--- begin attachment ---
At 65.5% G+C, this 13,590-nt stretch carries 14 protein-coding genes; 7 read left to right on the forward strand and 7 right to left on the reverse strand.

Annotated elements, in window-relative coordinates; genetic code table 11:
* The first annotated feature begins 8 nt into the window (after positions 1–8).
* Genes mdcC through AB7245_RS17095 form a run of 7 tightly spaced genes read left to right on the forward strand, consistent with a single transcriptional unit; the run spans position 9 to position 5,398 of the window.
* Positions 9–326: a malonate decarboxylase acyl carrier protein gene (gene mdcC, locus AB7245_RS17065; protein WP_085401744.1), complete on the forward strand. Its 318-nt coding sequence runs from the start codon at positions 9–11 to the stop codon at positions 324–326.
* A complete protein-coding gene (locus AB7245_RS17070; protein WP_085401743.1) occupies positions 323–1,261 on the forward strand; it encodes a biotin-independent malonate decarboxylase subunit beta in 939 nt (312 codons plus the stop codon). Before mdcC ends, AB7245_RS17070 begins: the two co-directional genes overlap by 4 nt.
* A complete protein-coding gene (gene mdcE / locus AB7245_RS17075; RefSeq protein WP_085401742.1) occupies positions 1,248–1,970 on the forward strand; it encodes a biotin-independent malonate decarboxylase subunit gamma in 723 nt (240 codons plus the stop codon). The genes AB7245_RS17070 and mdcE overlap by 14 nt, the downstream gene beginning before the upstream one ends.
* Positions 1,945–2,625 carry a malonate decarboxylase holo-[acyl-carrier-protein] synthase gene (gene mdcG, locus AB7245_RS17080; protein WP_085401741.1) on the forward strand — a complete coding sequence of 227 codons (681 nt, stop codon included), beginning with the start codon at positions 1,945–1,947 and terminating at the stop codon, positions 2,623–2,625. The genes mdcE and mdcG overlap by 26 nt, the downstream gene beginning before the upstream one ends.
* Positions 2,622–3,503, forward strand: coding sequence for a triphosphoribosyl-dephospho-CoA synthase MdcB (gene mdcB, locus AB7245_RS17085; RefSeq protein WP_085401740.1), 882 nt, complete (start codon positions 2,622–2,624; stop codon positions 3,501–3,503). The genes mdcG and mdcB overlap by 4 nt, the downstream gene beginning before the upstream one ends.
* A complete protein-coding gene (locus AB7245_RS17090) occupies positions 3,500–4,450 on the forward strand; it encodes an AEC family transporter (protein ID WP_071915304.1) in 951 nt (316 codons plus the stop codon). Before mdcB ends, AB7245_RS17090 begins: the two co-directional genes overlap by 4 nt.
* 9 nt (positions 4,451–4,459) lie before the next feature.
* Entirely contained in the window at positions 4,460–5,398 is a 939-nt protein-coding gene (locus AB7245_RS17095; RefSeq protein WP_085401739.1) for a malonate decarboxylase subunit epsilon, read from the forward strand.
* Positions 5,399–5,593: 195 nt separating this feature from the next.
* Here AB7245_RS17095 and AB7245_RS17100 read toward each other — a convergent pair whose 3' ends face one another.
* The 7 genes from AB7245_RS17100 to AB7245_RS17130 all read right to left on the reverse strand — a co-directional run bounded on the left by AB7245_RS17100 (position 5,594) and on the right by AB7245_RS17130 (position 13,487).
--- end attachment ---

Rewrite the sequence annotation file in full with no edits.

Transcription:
At 65.5% G+C, this 13,590-nt stretch carries 14 protein-coding genes; 7 read left to right on the forward strand and 7 right to left on the reverse strand.

Annotated elements, in window-relative coordinates; genetic code table 11:
* The first annotated feature begins 8 nt into the window (after positions 1–8).
* Genes mdcC through AB7245_RS17095 form a run of 7 tightly spaced genes read left to right on the forward strand, consistent with a single transcriptional unit; the run spans position 9 to position 5,398 of the window.
* Positions 9–326: a malonate decarboxylase acyl carrier protein gene (gene mdcC, locus AB7245_RS17065; protein WP_085401744.1), complete on the forward strand. Its 318-nt coding sequence runs from the start codon at positions 9–11 to the stop codon at positions 324–326.
* A complete protein-coding gene (locus AB7245_RS17070; protein WP_085401743.1) occupies positions 323–1,261 on the forward strand; it encodes a biotin-independent malonate decarboxylase subunit beta in 939 nt (312 codons plus the stop codon). Before mdcC ends, AB7245_RS17070 begins: the two co-directional genes overlap by 4 nt.
* A complete protein-coding gene (gene mdcE / locus AB7245_RS17075; RefSeq protein WP_085401742.1) occupies positions 1,248–1,970 on the forward strand; it encodes a biotin-independent malonate decarboxylase subunit gamma in 723 nt (240 codons plus the stop codon). The genes AB7245_RS17070 and mdcE overlap by 14 nt, the downstream gene beginning before the upstream one ends.
* Positions 1,945–2,625 carry a malonate decarboxylase holo-[acyl-carrier-protein] synthase gene (gene mdcG, locus AB7245_RS17080; protein WP_085401741.1) on the forward strand — a complete coding sequence of 227 codons (681 nt, stop codon included), beginning with the start codon at positions 1,945–1,947 and terminating at the stop codon, positions 2,623–2,625. The genes mdcE and mdcG overlap by 26 nt, the downstream gene beginning before the upstream one ends.
* Positions 2,622–3,503, forward strand: coding sequence for a triphosphoribosyl-dephospho-CoA synthase MdcB (gene mdcB, locus AB7245_RS17085; RefSeq protein WP_085401740.1), 882 nt, complete (start codon positions 2,622–2,624; stop codon positions 3,501–3,503). The genes mdcG and mdcB overlap by 4 nt, the downstream gene beginning before the upstream one ends.
* A complete protein-coding gene (locus AB7245_RS17090) occupies positions 3,500–4,450 on the forward strand; it encodes an AEC family transporter (protein ID WP_071915304.1) in 951 nt (316 codons plus the stop codon). Before mdcB ends, AB7245_RS17090 begins: the two co-directional genes overlap by 4 nt.
* 9 nt (positions 4,451–4,459) lie before the next feature.
* Entirely contained in the window at positions 4,460–5,398 is a 939-nt protein-coding gene (locus AB7245_RS17095; RefSeq protein WP_085401739.1) for a malonate decarboxylase subunit epsilon, read from the forward strand.
* Positions 5,399–5,593: 195 nt separating this feature from the next.
* Here AB7245_RS17095 and AB7245_RS17100 read toward each other — a convergent pair whose 3' ends face one another.
* The 7 genes from AB7245_RS17100 to AB7245_RS17130 all read right to left on the reverse strand — a co-directional run bounded on the left by AB7245_RS17100 (position 5,594) and on the right by AB7245_RS17130 (position 13,487).